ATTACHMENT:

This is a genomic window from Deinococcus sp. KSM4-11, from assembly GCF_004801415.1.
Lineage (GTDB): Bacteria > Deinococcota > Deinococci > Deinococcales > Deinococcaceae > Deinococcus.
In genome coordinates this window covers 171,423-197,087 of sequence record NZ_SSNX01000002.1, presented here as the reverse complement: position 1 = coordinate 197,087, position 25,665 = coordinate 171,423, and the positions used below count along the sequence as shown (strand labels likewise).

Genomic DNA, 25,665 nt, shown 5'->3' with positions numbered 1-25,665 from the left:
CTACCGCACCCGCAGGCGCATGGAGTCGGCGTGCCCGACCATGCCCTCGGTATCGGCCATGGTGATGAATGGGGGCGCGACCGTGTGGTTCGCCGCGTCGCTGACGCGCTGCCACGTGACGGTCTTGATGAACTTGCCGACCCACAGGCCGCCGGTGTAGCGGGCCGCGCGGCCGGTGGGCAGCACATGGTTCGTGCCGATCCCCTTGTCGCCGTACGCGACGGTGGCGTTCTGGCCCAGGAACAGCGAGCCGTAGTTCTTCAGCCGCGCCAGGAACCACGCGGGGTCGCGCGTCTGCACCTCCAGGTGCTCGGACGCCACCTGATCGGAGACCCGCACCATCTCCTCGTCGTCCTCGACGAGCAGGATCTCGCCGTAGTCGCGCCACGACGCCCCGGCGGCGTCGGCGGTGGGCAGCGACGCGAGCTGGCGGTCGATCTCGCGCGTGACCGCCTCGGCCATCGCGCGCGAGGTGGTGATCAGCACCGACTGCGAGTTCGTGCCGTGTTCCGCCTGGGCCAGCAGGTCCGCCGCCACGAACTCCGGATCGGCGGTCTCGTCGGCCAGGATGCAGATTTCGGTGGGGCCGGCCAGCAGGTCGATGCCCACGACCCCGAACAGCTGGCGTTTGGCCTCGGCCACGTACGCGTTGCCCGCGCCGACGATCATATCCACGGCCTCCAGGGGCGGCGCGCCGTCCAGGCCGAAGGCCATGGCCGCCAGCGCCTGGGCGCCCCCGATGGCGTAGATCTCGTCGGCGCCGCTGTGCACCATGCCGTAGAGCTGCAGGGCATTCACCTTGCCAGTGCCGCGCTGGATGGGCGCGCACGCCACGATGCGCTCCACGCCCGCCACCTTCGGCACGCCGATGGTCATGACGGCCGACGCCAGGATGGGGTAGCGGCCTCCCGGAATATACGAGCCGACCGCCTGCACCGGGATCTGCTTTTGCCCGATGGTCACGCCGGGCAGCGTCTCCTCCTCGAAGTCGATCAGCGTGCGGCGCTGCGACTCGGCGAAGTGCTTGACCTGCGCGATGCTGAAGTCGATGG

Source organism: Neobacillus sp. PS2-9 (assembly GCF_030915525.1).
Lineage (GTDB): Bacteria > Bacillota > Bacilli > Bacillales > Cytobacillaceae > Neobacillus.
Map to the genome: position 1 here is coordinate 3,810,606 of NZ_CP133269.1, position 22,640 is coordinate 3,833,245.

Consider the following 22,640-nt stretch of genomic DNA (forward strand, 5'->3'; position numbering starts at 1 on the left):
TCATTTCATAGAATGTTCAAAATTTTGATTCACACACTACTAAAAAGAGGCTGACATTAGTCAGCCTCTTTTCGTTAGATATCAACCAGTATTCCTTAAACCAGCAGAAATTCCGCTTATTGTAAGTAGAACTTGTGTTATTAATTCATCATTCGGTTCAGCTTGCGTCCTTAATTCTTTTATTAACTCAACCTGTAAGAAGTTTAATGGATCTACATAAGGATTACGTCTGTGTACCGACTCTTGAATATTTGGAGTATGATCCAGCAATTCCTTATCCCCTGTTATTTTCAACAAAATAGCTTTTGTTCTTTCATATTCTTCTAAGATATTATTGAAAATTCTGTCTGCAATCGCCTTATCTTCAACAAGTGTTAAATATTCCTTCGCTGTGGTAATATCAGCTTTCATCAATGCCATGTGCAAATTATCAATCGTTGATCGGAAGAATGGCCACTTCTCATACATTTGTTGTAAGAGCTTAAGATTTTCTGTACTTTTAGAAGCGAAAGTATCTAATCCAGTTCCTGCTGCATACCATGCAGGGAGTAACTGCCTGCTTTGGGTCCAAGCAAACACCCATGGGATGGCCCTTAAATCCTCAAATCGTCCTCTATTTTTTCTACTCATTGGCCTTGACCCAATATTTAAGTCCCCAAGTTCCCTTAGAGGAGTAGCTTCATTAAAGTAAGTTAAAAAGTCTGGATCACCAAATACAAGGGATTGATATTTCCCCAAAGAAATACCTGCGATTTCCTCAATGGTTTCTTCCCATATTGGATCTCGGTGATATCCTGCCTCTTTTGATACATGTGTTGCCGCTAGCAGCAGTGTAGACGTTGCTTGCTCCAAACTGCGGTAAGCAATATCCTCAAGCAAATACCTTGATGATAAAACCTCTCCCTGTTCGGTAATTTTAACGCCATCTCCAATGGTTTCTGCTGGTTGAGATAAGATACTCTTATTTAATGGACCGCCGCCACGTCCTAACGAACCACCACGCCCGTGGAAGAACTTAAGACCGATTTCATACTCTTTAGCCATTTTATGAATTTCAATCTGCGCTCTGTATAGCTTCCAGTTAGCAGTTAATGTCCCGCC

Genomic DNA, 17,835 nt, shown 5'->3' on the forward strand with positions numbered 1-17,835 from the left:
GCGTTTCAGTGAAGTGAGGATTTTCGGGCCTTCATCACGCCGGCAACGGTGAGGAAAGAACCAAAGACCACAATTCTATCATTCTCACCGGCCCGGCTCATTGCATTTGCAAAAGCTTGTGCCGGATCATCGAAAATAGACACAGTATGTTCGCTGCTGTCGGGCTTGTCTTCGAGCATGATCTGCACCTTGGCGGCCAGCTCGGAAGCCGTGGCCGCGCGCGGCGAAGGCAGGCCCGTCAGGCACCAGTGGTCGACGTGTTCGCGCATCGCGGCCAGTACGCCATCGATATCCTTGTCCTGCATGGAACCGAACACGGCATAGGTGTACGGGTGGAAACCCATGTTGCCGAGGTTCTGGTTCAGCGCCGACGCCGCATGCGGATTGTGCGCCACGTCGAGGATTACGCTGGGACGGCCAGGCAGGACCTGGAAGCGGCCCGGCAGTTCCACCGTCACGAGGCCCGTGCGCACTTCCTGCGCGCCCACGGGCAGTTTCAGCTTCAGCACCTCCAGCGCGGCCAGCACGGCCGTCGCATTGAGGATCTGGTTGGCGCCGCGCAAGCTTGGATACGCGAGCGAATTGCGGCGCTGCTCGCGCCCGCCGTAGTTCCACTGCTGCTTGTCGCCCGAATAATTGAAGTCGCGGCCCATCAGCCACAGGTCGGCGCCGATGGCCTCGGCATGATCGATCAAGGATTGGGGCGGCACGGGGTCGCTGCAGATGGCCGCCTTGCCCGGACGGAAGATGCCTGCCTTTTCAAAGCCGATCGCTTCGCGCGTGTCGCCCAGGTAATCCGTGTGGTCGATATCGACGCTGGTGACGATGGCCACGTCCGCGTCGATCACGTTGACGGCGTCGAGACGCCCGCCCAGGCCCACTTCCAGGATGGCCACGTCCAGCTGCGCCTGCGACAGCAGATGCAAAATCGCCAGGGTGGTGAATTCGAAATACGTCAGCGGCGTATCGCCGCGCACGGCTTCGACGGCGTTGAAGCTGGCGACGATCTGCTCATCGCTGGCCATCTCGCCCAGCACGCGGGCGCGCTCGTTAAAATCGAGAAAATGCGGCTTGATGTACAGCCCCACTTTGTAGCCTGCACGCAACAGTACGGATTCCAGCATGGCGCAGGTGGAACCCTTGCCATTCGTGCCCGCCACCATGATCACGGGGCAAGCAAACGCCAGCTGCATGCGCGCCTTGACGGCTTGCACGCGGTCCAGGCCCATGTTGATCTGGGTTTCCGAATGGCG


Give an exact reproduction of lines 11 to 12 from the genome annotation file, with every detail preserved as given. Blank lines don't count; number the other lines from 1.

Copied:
Genomic DNA, 17,835 nt, shown 5'->3' on the forward strand with positions numbered 1-17,835 from the left:
GCGTTTCAGTGAAGTGAGGATTTTCGGGCCTTCATCACGCCGGCAACGGTGAGGAAAGAACCAAAGACCACAATTCTATCATTCTCACCGGCCCGGCTCATTGCATTTGCAAAAGCTTGTGCCGGATCATCGAAAATAGACACAGTATGTTCGCTGCTGTCGGGCTTGTCTTCGAGCATGATCTGCACCTTGGCGGCCAGCTCGGAAGCCGTGGCCGCGCGCGGCGAAGGCAGGCCCGTCAGGCACCAGTGGTCGACGTGTTCGCGCATCGCGGCCAGTACGCCATCGATATCCTTGTCCTGCATGGAACCGAACACGGCATAGGTGTACGGGTGGAAACCCATGTTGCCGAGGTTCTGGTTCAGCGCCGACGCCGCATGCGGATTGTGCGCCACGTCGAGGATTACGCTGGGACGGCCAGGCAGGACCTGGAAGCGGCCCGGCAGTTCCACCGTCACGAGGCCCGTGCGCACTTCCTGCGCGCCCACGGGCAGTTTCAGCTTCAGCACCTCCAGCGCGGCCAGCACGGCCGTCGCATTGAGGATCTGGTTGGCGCCGCGCAAGCTTGGATACGCGAGCGAATTGCGGCGCTGCTCGCGCCCGCCGTAGTTCCACTGCTGCTTGTCGCCCGAATAATTGAAGTCGCGGCCCATCAGCCACAGGTCGGCGCCGATGGCCTCGGCATGATCGATCAAGGATTGGGGCGGCACGGGGTCGCTGCAGATGGCCGCCTTGCCCGGACGGAAGATGCCTGCCTTTTCAAAGCCGATCGCTTCGCGCGTGTCGCCCAGGTAATCCGTGTGGTCGATATCGACGCTGGTGACGATGGCCACGTCCGCGTCGATCACGTTGACGGCGTCGAGACGCCCGCCCAGGCCCACTTCCAGGATGGCCACGTCCAGCTGCGCCTGCGACAGCAGATGCAAAATCGCCAGGGTGGTGAATTCGAAATACGTCAGCGGCGTATCGCCGCGCACGGCTTCGACGGCGTTGAAGCTGGCGACGATCTGCTCATCGCTGGCCATCTCGCCCAGCACGCGGGCGCGCTCGTTAAAATCGAGAAAATGCGGCTTGATGTACAGCCCCACTTTGTAGCCTGCACGCAACAGTACGGATTCCAGCATGGCGCAGGTGGAACCCTTGCCATTCGTGCCCGCCACCATGATCACGGGGCAAGCAAACGCCAGCTGCATGCGCGCCTTGACGGCTTGCACGCGGTCCAGGCCCATGTTGATCTGGGTTTCCGAATGGCG